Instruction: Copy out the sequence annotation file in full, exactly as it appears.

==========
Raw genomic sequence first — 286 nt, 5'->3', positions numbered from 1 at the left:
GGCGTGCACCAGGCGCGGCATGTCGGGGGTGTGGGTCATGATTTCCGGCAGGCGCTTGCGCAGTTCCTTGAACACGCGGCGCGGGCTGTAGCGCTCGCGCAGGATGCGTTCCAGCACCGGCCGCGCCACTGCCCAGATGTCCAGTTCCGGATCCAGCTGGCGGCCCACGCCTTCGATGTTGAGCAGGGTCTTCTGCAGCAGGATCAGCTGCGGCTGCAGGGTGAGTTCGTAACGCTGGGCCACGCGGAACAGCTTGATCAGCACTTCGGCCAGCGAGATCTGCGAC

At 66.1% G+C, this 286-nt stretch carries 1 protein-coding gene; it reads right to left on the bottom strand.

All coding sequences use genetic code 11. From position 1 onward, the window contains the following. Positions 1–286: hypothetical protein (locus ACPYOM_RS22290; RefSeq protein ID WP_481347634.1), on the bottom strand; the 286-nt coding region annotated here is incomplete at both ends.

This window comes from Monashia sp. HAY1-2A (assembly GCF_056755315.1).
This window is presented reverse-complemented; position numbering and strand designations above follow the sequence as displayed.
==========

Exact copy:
Raw genomic sequence first — 286 nt, 5'->3', positions numbered from 1 at the left:
GGCGTGCACCAGGCGCGGCATGTCGGGGGTGTGGGTCATGATTTCCGGCAGGCGCTTGCGCAGTTCCTTGAACACGCGGCGCGGGCTGTAGCGCTCGCGCAGGATGCGTTCCAGCACCGGCCGCGCCACTGCCCAGATGTCCAGTTCCGGATCCAGCTGGCGGCCCACGCCTTCGATGTTGAGCAGGGTCTTCTGCAGCAGGATCAGCTGCGGCTGCAGGGTGAGTTCGTAACGCTGGGCCACGCGGAACAGCTTGATCAGCACTTCGGCCAGCGAGATCTGCGAC

At 66.1% G+C, this 286-nt stretch carries 1 protein-coding gene; it reads right to left on the bottom strand.

All coding sequences use genetic code 11. From position 1 onward, the window contains the following. Positions 1–286: hypothetical protein (locus ACPYOM_RS22290; RefSeq protein ID WP_481347634.1), on the bottom strand; the 286-nt coding region annotated here is incomplete at both ends.

This window comes from Monashia sp. HAY1-2A (assembly GCF_056755315.1).
This window is presented reverse-complemented; position numbering and strand designations above follow the sequence as displayed.